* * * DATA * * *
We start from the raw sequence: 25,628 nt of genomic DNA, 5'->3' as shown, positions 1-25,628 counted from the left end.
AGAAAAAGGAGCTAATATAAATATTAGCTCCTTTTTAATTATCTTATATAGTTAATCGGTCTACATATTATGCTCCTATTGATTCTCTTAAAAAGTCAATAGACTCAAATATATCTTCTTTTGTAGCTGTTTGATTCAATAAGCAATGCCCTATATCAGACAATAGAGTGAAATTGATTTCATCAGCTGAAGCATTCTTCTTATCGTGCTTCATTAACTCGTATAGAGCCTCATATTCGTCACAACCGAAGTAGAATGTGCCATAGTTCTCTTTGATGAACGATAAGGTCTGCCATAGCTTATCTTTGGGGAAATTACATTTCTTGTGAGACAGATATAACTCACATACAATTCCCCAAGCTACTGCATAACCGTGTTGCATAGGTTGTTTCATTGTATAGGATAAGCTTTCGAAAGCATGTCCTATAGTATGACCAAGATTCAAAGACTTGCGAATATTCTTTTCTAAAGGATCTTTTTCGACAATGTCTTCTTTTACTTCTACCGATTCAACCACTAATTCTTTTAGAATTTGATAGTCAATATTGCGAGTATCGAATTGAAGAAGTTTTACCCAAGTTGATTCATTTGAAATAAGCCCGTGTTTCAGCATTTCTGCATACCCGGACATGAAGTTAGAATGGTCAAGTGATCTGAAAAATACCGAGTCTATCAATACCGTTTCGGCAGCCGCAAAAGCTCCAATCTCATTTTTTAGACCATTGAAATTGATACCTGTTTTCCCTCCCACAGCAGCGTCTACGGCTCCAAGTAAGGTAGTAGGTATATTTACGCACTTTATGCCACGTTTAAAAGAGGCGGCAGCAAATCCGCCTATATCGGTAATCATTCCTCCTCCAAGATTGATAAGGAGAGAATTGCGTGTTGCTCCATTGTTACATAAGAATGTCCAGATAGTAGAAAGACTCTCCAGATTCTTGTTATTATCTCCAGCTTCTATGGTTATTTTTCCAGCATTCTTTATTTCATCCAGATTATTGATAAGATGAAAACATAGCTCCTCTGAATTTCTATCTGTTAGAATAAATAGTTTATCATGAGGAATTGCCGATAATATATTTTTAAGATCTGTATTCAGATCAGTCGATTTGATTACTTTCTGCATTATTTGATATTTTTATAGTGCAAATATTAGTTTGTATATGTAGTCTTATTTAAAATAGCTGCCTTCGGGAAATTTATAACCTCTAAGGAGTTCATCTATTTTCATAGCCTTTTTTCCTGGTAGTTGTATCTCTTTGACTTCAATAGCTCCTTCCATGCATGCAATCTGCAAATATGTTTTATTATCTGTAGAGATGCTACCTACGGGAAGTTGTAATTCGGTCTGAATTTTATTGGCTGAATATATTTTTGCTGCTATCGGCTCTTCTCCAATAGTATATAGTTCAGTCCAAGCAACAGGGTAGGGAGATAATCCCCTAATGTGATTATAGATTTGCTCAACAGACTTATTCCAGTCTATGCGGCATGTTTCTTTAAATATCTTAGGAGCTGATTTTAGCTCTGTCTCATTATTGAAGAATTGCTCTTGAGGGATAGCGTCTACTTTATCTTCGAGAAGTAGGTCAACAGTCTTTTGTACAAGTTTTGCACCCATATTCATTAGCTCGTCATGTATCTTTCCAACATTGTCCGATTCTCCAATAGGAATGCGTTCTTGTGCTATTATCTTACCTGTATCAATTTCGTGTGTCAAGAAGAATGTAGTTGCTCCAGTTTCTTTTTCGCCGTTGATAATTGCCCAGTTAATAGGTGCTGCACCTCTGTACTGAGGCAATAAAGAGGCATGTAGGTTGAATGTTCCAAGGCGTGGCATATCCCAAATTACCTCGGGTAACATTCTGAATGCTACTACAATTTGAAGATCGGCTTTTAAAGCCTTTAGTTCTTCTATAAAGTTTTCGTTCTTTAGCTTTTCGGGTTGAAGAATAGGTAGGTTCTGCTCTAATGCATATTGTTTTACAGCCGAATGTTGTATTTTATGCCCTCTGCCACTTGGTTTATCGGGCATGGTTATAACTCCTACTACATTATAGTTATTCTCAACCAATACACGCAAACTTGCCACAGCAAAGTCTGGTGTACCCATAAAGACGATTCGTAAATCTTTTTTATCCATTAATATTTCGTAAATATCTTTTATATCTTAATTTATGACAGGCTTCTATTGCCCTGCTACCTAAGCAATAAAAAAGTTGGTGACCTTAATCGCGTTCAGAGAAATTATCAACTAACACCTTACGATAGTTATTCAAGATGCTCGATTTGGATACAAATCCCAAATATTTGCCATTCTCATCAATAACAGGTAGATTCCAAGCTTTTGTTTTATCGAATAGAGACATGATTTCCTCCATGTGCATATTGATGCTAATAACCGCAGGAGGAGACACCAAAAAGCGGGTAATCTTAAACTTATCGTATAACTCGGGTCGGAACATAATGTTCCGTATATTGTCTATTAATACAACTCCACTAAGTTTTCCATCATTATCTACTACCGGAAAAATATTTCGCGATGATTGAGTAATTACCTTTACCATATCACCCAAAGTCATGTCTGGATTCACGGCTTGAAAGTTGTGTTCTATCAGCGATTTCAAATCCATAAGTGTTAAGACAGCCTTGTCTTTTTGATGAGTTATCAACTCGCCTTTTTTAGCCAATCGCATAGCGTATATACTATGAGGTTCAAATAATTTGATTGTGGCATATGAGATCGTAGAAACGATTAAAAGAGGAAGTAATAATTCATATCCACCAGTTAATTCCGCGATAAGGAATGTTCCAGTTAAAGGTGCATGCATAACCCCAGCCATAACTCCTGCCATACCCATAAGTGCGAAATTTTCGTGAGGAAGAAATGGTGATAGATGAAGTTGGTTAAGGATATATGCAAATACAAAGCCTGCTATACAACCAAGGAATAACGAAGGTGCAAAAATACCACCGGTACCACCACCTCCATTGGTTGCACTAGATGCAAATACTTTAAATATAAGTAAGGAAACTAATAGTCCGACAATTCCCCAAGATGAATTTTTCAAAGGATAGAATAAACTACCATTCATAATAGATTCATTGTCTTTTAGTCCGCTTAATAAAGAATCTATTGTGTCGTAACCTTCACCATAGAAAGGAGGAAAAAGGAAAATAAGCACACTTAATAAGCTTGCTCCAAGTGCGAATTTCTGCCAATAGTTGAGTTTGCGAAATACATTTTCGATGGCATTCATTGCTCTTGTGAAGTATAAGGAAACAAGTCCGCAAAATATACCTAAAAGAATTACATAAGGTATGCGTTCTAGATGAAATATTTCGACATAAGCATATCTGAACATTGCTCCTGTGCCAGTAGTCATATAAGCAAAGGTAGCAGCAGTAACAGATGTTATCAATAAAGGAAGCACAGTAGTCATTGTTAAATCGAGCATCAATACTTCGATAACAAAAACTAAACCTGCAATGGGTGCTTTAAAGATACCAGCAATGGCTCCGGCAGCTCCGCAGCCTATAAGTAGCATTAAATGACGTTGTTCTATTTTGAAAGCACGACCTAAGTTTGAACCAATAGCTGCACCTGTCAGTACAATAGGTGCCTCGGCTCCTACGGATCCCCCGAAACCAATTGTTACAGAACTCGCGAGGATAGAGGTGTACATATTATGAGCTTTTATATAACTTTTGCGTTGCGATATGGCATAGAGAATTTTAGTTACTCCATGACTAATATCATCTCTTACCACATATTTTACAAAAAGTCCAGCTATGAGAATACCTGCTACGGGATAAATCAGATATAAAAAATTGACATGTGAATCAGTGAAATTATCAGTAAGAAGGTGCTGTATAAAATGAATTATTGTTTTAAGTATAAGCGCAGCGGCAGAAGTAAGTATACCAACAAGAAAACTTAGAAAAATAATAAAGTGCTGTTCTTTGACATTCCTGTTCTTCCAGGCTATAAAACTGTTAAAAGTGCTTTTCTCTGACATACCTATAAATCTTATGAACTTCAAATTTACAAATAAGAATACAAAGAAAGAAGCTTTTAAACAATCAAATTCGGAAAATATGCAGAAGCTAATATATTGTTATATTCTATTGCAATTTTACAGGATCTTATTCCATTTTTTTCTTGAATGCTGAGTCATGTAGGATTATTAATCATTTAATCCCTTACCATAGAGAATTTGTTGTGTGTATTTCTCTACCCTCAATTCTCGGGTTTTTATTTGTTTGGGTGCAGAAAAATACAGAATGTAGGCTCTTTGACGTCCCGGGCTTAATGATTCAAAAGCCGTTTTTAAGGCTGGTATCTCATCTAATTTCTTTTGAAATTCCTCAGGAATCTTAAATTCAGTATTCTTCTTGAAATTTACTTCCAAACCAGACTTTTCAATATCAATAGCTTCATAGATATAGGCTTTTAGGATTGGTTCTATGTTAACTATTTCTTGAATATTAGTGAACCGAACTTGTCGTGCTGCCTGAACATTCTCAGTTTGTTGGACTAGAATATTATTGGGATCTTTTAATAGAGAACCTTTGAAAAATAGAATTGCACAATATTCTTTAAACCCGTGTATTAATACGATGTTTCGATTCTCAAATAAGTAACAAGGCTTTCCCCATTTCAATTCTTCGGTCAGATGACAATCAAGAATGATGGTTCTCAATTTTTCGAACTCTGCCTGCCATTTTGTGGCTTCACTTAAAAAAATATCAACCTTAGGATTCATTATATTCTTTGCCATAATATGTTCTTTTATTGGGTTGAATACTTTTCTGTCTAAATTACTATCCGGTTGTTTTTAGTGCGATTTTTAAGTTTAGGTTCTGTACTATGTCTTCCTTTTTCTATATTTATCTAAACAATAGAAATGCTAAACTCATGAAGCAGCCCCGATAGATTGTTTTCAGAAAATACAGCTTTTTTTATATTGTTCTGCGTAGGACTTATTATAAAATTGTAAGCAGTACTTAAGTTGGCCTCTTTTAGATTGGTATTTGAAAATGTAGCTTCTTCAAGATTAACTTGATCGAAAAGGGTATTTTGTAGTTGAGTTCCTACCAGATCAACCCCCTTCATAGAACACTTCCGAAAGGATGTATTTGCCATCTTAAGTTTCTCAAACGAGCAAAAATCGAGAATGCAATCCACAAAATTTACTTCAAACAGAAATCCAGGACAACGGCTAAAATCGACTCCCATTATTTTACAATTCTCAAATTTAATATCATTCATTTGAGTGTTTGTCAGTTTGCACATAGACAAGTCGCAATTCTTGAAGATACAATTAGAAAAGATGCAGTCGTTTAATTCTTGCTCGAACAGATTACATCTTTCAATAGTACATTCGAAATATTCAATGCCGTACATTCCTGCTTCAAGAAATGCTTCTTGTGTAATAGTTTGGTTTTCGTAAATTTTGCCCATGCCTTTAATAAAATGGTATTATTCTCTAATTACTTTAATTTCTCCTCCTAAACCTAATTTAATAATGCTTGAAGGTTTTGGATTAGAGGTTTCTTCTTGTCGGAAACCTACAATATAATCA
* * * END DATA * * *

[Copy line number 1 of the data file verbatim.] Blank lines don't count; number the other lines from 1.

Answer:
We start from the raw sequence: 25,628 nt of genomic DNA, 5'->3' as shown, positions 1-25,628 counted from the left end.